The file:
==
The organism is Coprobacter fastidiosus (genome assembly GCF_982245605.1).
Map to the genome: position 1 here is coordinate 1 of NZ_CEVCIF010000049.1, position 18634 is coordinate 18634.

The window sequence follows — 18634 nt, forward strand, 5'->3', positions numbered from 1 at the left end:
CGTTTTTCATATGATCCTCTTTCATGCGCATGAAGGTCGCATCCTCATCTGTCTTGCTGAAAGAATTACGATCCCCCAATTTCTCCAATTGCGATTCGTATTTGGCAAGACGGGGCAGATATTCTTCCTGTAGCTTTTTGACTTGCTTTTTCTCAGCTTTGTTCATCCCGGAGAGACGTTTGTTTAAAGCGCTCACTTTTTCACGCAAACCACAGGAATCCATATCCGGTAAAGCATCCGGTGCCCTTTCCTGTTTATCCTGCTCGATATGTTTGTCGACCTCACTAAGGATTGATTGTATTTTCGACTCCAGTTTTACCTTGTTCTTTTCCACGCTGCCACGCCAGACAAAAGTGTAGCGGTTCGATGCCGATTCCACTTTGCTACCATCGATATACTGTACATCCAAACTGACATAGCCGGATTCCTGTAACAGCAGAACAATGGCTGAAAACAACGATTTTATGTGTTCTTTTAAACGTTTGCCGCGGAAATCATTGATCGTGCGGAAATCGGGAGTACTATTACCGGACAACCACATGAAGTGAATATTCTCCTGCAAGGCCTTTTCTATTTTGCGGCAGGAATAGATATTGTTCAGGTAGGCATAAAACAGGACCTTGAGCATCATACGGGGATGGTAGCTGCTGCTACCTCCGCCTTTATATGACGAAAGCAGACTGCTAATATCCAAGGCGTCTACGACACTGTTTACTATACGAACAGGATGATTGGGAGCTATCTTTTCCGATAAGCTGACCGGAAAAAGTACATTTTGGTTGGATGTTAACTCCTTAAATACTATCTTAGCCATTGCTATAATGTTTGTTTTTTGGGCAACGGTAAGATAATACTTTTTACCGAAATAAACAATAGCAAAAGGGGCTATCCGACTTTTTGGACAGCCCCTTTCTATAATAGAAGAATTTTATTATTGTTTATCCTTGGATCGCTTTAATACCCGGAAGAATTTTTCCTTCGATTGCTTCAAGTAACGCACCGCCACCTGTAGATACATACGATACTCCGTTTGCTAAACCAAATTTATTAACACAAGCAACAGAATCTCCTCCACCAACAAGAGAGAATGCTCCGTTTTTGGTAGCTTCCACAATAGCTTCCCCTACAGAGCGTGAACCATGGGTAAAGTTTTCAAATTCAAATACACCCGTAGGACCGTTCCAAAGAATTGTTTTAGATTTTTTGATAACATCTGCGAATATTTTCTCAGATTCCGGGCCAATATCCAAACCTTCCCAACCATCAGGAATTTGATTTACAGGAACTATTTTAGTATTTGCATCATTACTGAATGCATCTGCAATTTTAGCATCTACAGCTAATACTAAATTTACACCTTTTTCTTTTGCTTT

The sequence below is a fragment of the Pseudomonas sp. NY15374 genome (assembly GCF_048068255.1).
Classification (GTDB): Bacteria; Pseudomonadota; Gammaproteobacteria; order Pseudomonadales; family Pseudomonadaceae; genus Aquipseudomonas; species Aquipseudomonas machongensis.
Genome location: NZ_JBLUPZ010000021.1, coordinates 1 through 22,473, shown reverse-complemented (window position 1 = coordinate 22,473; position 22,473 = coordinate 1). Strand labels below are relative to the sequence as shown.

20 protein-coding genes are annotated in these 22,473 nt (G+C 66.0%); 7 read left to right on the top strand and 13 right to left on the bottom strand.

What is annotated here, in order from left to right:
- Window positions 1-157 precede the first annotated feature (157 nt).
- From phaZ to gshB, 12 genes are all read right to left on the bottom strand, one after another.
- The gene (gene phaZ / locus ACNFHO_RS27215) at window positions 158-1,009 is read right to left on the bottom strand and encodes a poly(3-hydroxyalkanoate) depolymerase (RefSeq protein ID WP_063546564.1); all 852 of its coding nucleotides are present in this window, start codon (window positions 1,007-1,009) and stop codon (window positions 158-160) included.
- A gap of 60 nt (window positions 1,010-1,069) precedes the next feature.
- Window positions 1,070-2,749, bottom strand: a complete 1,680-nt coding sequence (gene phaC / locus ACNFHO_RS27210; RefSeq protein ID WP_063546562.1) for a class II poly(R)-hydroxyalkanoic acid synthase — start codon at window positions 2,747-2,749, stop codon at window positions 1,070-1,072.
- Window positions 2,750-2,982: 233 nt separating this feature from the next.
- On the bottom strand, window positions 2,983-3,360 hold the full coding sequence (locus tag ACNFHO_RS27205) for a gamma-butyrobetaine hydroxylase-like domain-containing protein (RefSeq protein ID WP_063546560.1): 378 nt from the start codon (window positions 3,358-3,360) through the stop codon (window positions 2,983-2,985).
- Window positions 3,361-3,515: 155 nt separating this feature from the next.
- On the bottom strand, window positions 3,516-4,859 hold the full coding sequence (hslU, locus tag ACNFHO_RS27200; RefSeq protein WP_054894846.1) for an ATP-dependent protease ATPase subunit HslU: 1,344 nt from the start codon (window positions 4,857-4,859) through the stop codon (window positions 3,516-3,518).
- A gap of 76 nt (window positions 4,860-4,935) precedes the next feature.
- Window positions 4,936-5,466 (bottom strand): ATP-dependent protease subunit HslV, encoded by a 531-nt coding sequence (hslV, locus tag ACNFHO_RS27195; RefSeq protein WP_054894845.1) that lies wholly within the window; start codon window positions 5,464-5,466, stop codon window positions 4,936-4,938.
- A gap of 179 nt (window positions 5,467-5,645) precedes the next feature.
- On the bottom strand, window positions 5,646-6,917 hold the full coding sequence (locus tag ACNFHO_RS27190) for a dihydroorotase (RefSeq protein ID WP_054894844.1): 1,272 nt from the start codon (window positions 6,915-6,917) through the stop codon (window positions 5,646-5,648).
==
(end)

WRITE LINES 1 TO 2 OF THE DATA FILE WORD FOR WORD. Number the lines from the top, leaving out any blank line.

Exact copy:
The organism is Coprobacter fastidiosus (genome assembly GCF_982245605.1).
Map to the genome: position 1 here is coordinate 1 of NZ_CEVCIF010000049.1, position 18634 is coordinate 18634.